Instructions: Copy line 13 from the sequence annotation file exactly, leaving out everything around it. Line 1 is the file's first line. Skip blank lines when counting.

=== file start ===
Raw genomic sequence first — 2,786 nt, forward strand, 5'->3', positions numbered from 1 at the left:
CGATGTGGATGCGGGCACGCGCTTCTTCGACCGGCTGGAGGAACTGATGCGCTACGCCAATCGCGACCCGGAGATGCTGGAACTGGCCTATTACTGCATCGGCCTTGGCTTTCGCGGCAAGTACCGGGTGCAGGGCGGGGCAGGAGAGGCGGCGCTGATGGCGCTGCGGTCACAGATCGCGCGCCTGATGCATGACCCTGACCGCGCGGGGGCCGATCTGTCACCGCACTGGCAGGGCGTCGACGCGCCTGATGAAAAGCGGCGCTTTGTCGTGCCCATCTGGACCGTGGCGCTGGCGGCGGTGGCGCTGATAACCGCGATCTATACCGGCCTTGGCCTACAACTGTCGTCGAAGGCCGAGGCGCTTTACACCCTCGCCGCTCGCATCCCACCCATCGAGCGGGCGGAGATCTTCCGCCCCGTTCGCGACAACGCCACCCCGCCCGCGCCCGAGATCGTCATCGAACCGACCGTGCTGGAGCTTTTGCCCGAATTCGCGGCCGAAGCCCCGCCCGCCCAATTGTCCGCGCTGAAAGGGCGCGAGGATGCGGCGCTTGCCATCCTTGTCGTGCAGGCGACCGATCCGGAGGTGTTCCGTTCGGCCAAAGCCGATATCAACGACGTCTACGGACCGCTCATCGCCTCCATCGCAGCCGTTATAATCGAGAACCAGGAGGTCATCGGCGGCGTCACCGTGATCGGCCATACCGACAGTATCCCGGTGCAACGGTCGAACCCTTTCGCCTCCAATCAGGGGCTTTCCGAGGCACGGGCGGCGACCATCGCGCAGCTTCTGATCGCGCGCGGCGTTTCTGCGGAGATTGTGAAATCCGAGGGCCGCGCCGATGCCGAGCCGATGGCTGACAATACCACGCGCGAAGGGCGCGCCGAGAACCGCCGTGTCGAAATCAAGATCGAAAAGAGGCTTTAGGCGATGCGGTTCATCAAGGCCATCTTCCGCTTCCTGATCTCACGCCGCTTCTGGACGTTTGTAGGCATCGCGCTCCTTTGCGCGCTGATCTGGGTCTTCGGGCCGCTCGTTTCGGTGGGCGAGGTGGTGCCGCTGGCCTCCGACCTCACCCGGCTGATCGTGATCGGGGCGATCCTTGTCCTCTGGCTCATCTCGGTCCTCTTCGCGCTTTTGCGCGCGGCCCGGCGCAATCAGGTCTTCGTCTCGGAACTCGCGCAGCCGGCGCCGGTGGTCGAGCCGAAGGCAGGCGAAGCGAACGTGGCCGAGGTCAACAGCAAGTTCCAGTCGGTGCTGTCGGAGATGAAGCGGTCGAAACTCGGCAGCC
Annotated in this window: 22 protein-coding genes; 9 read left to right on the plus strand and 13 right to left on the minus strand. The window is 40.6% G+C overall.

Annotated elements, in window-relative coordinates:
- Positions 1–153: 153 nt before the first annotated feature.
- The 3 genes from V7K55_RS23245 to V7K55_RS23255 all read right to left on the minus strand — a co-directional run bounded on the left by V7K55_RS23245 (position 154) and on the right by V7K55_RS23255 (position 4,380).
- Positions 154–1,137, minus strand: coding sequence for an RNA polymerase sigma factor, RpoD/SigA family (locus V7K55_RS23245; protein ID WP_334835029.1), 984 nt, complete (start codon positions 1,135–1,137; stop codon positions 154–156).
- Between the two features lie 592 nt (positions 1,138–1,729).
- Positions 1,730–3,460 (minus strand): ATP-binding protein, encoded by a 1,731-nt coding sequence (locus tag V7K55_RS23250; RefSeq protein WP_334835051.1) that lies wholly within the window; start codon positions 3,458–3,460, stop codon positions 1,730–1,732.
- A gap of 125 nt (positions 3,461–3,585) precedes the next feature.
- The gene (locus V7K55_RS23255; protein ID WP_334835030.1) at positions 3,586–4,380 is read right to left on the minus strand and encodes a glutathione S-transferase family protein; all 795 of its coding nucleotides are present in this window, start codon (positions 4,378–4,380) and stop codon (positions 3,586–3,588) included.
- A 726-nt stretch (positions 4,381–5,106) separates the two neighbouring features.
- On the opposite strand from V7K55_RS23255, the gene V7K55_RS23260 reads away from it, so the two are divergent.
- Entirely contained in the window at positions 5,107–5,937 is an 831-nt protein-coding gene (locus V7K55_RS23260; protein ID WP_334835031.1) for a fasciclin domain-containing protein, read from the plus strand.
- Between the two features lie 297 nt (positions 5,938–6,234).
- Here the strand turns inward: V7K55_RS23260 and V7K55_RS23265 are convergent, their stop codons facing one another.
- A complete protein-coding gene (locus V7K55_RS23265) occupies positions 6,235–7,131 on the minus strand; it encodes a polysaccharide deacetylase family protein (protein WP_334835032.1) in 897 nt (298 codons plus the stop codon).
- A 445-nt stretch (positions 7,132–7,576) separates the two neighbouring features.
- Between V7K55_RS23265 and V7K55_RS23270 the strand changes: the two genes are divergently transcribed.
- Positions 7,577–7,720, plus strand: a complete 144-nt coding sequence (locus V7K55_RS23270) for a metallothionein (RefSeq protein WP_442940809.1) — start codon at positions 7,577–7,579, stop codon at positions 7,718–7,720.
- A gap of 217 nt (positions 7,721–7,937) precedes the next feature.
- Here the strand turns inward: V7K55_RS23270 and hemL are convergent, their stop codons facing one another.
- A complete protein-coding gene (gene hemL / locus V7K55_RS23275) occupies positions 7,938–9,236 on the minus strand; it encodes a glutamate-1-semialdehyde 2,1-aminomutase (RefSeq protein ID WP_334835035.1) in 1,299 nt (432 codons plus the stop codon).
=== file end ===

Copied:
- On the opposite strand from V7K55_RS23255, the gene V7K55_RS23260 reads away from it, so the two are divergent.